car seat safetyDid you know that three out of every four car seats are not used correctly? Car seat safety is so important but often it is not implemented. Vehicle crashes are one of the leading causes of death for children between the ages of 1 and 13 years old. Between 1975 and 2010, car seats saved the lives of an estimated 9,600 children age four and younger (source: safercar.gov).

The National Highway Traffic Safety Administration (NHTSA) has teamed up with SafeCar.gov to create important and beneficial car seat safety information. Here’s a look at their recommendations:

  • Choose a car seat based on your child’s size and age as well as one that will fit in your vehicle for you to use every time.
  • Read the vehicle owner’s manual to get a full understanding on how to install a car seat properly.
  • For the maximum safety, keep your child in the seat for as long as he or she is within the manufacturer’s height and weight requirements.
  • Children ages 12 and under should always sit in the back seat of a vehicle.

The following is the guide the NHTSA suggests following for the maximum safety of a child traveling in a vehicle:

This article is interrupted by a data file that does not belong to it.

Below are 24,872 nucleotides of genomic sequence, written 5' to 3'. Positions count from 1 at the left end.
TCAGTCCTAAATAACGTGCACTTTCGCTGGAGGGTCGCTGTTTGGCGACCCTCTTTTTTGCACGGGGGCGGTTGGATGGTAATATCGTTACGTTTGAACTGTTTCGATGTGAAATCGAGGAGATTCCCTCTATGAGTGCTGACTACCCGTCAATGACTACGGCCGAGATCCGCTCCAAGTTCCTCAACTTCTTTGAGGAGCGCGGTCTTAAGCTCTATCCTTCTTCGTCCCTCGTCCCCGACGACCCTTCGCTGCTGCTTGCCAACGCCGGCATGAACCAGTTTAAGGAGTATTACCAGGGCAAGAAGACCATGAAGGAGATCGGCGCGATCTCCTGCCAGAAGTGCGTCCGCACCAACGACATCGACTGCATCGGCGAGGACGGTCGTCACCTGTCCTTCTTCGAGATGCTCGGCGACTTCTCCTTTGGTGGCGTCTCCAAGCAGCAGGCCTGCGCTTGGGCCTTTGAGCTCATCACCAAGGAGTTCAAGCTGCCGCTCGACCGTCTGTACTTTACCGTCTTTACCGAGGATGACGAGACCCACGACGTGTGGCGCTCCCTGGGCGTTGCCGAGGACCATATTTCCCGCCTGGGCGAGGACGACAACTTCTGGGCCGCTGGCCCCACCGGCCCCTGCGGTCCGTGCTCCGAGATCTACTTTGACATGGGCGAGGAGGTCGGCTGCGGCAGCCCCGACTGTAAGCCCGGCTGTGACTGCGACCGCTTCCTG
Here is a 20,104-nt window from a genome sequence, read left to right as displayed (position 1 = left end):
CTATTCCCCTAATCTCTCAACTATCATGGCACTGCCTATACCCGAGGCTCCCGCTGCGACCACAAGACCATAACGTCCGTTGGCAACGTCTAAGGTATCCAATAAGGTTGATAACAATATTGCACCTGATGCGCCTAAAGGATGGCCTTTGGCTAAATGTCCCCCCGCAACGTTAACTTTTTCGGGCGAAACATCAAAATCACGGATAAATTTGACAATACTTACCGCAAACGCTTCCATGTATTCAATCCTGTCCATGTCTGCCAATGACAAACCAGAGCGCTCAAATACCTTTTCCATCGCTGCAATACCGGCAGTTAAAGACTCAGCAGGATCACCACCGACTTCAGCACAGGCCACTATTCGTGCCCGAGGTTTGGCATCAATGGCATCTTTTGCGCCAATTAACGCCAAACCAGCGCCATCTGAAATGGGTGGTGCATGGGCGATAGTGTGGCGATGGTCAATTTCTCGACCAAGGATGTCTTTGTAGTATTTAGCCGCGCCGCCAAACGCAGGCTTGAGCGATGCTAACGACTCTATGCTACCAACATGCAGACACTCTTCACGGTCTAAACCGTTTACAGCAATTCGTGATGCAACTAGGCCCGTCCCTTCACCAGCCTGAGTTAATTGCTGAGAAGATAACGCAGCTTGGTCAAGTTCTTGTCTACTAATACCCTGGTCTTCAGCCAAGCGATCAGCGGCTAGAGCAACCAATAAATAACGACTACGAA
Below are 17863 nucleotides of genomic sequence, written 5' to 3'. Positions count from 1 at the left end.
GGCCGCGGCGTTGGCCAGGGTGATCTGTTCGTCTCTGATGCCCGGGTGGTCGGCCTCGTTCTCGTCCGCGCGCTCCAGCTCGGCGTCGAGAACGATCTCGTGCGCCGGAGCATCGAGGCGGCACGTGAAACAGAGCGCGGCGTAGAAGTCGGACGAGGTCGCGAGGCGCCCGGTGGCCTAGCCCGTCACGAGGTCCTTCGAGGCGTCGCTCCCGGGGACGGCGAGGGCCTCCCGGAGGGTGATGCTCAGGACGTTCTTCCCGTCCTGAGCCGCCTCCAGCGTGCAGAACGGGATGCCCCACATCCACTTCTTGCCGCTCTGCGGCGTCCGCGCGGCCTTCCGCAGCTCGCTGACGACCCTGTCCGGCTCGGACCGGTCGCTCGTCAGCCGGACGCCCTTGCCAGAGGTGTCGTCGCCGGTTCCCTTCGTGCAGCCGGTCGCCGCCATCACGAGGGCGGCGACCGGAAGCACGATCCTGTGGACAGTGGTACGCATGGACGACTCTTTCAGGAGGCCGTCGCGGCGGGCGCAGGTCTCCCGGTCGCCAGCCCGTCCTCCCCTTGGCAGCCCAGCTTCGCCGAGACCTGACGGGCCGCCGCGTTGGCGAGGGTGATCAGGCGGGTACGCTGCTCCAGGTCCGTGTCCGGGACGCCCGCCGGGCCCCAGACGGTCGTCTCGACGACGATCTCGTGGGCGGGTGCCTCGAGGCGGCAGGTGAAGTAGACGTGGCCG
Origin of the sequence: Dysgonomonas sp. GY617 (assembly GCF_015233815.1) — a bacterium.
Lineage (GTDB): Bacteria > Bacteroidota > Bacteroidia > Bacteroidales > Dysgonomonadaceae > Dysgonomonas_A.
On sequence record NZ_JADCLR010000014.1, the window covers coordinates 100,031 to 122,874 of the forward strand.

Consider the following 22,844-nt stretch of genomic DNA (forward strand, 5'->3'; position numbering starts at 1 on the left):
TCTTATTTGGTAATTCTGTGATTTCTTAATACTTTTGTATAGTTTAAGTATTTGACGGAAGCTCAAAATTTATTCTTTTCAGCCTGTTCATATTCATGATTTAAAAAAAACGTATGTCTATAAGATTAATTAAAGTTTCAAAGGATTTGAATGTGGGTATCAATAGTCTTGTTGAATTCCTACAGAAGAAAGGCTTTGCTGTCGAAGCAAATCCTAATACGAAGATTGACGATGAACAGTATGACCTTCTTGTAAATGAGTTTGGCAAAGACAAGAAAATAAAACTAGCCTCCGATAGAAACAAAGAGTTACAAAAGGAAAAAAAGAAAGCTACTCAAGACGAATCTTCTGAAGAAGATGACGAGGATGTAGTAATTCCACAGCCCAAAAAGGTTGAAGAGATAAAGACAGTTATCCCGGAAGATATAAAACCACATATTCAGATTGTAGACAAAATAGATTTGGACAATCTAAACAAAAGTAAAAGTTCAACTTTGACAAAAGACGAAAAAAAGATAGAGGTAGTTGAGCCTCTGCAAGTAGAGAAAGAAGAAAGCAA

Birth-12 months

Your child under age 1 should always ride in a rear-facing car seat. There are different types of rear-facing car seats: Infant-only seats can only be used rear-facing. Convertible and 3-in-1 car seats typically have higher height and weight limits for the rear-facing position, allowing you to keep your child rear-facing for a longer period of time.

1-3 years

Keep your child rear-facing as long as possible. It’s the best way to keep him or her safe. Your child should remain in a rear-facing car seat until he or she reaches the top height or weight limit allowed by your car seat’s manufacturer. Once your child outgrows the rear-facing car seat, your child is ready to travel in a forward-facing car seat with a harness.

4-7 years

Keep your child in a forward-facing car seat with a harness until he or she reaches the top height or weight limit allowed by your car seat’s manufacturer. Once your child outgrows the forward-facing car seat with a harness, it’s time to travel in a booster seat, but still in the back seat.

 8-12 years

Keep your child in a booster seat until he or she is big enough to fit in a seat belt properly. For a seat belt to fit properly the lap belt must lie snugly across the upper thighs, not the stomach. The shoulder belt should lie snug across the shoulder and chest and not cross the neck or face. Remember: your child should still ride in the back seat because it’s safer there.

Choosing the right car seat and installing it properly are both equally important. Take the time to educate yourself on the latest regulations regarding child car seat safety to keep your loved ones safe.